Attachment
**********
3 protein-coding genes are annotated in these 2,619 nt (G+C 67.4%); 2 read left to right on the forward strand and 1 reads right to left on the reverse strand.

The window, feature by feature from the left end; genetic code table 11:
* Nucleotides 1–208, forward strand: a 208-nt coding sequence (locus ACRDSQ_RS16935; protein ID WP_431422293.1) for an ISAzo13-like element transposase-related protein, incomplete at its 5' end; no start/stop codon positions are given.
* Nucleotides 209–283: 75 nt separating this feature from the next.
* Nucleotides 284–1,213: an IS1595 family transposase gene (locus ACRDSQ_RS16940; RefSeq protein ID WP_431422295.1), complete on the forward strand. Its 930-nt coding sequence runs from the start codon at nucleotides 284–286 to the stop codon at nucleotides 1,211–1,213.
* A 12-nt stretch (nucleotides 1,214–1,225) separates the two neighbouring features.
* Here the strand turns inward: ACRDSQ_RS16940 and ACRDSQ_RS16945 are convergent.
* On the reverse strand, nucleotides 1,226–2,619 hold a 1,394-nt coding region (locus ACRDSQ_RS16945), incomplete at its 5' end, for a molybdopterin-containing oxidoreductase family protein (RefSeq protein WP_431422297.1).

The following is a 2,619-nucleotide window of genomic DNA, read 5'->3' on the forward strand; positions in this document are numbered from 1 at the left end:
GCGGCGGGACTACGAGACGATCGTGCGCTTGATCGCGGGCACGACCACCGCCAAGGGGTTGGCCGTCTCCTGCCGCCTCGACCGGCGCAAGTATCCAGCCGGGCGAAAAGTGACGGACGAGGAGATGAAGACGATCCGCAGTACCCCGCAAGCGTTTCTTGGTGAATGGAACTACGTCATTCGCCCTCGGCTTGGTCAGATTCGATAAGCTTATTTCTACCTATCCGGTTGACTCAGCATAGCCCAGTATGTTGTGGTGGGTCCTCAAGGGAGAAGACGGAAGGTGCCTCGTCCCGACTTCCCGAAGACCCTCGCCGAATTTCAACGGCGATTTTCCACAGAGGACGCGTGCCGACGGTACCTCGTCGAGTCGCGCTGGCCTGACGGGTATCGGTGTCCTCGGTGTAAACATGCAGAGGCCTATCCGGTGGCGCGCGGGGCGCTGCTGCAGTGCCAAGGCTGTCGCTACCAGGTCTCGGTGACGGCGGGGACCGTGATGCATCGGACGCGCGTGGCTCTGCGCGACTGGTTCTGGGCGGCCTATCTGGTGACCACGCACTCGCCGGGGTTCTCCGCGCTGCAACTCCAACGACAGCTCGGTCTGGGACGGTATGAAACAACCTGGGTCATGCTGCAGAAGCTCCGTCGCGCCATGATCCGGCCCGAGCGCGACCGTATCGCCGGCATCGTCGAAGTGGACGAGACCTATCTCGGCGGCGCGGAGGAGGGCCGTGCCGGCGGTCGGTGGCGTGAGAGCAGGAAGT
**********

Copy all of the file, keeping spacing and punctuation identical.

3 protein-coding genes are annotated in these 2,619 nt (G+C 67.4%); 2 read left to right on the forward strand and 1 reads right to left on the reverse strand.

The window, feature by feature from the left end; genetic code table 11:
* Nucleotides 1–208, forward strand: a 208-nt coding sequence (locus ACRDSQ_RS16935; protein ID WP_431422293.1) for an ISAzo13-like element transposase-related protein, incomplete at its 5' end; no start/stop codon positions are given.
* Nucleotides 209–283: 75 nt separating this feature from the next.
* Nucleotides 284–1,213: an IS1595 family transposase gene (locus ACRDSQ_RS16940; RefSeq protein ID WP_431422295.1), complete on the forward strand. Its 930-nt coding sequence runs from the start codon at nucleotides 284–286 to the stop codon at nucleotides 1,211–1,213.
* A 12-nt stretch (nucleotides 1,214–1,225) separates the two neighbouring features.
* Here the strand turns inward: ACRDSQ_RS16940 and ACRDSQ_RS16945 are convergent.
* On the reverse strand, nucleotides 1,226–2,619 hold a 1,394-nt coding region (locus ACRDSQ_RS16945), incomplete at its 5' end, for a molybdopterin-containing oxidoreductase family protein (RefSeq protein WP_431422297.1).

The following is a 2,619-nucleotide window of genomic DNA, read 5'->3' on the forward strand; positions in this document are numbered from 1 at the left end:
GCGGCGGGACTACGAGACGATCGTGCGCTTGATCGCGGGCACGACCACCGCCAAGGGGTTGGCCGTCTCCTGCCGCCTCGACCGGCGCAAGTATCCAGCCGGGCGAAAAGTGACGGACGAGGAGATGAAGACGATCCGCAGTACCCCGCAAGCGTTTCTTGGTGAATGGAACTACGTCATTCGCCCTCGGCTTGGTCAGATTCGATAAGCTTATTTCTACCTATCCGGTTGACTCAGCATAGCCCAGTATGTTGTGGTGGGTCCTCAAGGGAGAAGACGGAAGGTGCCTCGTCCCGACTTCCCGAAGACCCTCGCCGAATTTCAACGGCGATTTTCCACAGAGGACGCGTGCCGACGGTACCTCGTCGAGTCGCGCTGGCCTGACGGGTATCGGTGTCCTCGGTGTAAACATGCAGAGGCCTATCCGGTGGCGCGCGGGGCGCTGCTGCAGTGCCAAGGCTGTCGCTACCAGGTCTCGGTGACGGCGGGGACCGTGATGCATCGGACGCGCGTGGCTCTGCGCGACTGGTTCTGGGCGGCCTATCTGGTGACCACGCACTCGCCGGGGTTCTCCGCGCTGCAACTCCAACGACAGCTCGGTCTGGGACGGTATGAAACAACCTGGGTCATGCTGCAGAAGCTCCGTCGCGCCATGATCCGGCCCGAGCGCGACCGTATCGCCGGCATCGTCGAAGTGGACGAGACCTATCTCGGCGGCGCGGAGGAGGGCCGTGCCGGCGGTCGGTGGCGTGAGAGCAGGAAGT